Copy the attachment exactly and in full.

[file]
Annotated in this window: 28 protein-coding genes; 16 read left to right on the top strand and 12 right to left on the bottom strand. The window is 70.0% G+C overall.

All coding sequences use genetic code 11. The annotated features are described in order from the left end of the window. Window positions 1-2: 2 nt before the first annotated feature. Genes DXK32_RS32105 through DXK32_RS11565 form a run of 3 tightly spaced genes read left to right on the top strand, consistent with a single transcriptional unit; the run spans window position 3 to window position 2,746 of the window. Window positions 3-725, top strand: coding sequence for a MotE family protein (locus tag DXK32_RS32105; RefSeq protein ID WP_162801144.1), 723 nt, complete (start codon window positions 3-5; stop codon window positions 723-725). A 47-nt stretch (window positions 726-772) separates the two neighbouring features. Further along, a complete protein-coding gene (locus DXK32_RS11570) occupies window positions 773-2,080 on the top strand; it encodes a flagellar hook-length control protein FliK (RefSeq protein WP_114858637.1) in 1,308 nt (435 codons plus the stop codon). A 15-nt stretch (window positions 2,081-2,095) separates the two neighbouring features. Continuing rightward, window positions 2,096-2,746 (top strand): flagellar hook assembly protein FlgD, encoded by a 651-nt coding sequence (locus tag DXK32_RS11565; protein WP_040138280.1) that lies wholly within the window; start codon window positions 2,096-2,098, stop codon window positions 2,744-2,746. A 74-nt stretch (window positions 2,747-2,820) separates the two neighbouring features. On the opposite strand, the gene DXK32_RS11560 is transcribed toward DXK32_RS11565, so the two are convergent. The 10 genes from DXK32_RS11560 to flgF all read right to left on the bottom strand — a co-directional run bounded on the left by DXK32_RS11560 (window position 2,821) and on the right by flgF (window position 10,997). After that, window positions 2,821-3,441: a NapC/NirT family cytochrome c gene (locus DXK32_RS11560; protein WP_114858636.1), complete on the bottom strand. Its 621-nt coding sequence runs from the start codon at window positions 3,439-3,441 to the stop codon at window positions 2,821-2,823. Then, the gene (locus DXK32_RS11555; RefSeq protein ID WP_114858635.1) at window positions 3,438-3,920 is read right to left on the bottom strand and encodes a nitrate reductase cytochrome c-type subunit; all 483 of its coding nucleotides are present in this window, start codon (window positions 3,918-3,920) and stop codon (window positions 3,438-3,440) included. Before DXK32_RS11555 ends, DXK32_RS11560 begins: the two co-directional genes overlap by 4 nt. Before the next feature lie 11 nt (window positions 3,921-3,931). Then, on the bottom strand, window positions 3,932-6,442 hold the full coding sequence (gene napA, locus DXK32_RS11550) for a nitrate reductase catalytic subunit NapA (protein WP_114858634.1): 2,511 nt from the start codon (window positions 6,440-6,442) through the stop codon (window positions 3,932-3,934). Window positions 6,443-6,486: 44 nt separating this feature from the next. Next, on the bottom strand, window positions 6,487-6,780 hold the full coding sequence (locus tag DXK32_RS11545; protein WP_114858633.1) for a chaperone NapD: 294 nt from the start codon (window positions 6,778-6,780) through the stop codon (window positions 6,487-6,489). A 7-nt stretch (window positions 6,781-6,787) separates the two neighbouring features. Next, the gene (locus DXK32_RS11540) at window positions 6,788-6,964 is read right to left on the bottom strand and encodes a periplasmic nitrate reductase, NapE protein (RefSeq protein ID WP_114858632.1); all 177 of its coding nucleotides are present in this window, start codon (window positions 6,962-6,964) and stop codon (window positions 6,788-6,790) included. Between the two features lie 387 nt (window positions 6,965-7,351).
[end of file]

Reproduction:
Annotated in this window: 28 protein-coding genes; 16 read left to right on the top strand and 12 right to left on the bottom strand. The window is 70.0% G+C overall.

All coding sequences use genetic code 11. The annotated features are described in order from the left end of the window. Window positions 1-2: 2 nt before the first annotated feature. Genes DXK32_RS32105 through DXK32_RS11565 form a run of 3 tightly spaced genes read left to right on the top strand, consistent with a single transcriptional unit; the run spans window position 3 to window position 2,746 of the window. Window positions 3-725, top strand: coding sequence for a MotE family protein (locus tag DXK32_RS32105; RefSeq protein ID WP_162801144.1), 723 nt, complete (start codon window positions 3-5; stop codon window positions 723-725). A 47-nt stretch (window positions 726-772) separates the two neighbouring features. Further along, a complete protein-coding gene (locus DXK32_RS11570) occupies window positions 773-2,080 on the top strand; it encodes a flagellar hook-length control protein FliK (RefSeq protein WP_114858637.1) in 1,308 nt (435 codons plus the stop codon). A 15-nt stretch (window positions 2,081-2,095) separates the two neighbouring features. Continuing rightward, window positions 2,096-2,746 (top strand): flagellar hook assembly protein FlgD, encoded by a 651-nt coding sequence (locus tag DXK32_RS11565; protein WP_040138280.1) that lies wholly within the window; start codon window positions 2,096-2,098, stop codon window positions 2,744-2,746. A 74-nt stretch (window positions 2,747-2,820) separates the two neighbouring features. On the opposite strand, the gene DXK32_RS11560 is transcribed toward DXK32_RS11565, so the two are convergent. The 10 genes from DXK32_RS11560 to flgF all read right to left on the bottom strand — a co-directional run bounded on the left by DXK32_RS11560 (window position 2,821) and on the right by flgF (window position 10,997). After that, window positions 2,821-3,441: a NapC/NirT family cytochrome c gene (locus DXK32_RS11560; protein WP_114858636.1), complete on the bottom strand. Its 621-nt coding sequence runs from the start codon at window positions 3,439-3,441 to the stop codon at window positions 2,821-2,823. Then, the gene (locus DXK32_RS11555; RefSeq protein ID WP_114858635.1) at window positions 3,438-3,920 is read right to left on the bottom strand and encodes a nitrate reductase cytochrome c-type subunit; all 483 of its coding nucleotides are present in this window, start codon (window positions 3,918-3,920) and stop codon (window positions 3,438-3,440) included. Before DXK32_RS11555 ends, DXK32_RS11560 begins: the two co-directional genes overlap by 4 nt. Before the next feature lie 11 nt (window positions 3,921-3,931). Then, on the bottom strand, window positions 3,932-6,442 hold the full coding sequence (gene napA, locus DXK32_RS11550) for a nitrate reductase catalytic subunit NapA (protein WP_114858634.1): 2,511 nt from the start codon (window positions 6,440-6,442) through the stop codon (window positions 3,932-3,934). Window positions 6,443-6,486: 44 nt separating this feature from the next. Next, on the bottom strand, window positions 6,487-6,780 hold the full coding sequence (locus tag DXK32_RS11545; protein WP_114858633.1) for a chaperone NapD: 294 nt from the start codon (window positions 6,778-6,780) through the stop codon (window positions 6,487-6,489). A 7-nt stretch (window positions 6,781-6,787) separates the two neighbouring features. Next, the gene (locus DXK32_RS11540) at window positions 6,788-6,964 is read right to left on the bottom strand and encodes a periplasmic nitrate reductase, NapE protein (RefSeq protein ID WP_114858632.1); all 177 of its coding nucleotides are present in this window, start codon (window positions 6,962-6,964) and stop codon (window positions 6,788-6,790) included. Between the two features lie 387 nt (window positions 6,965-7,351).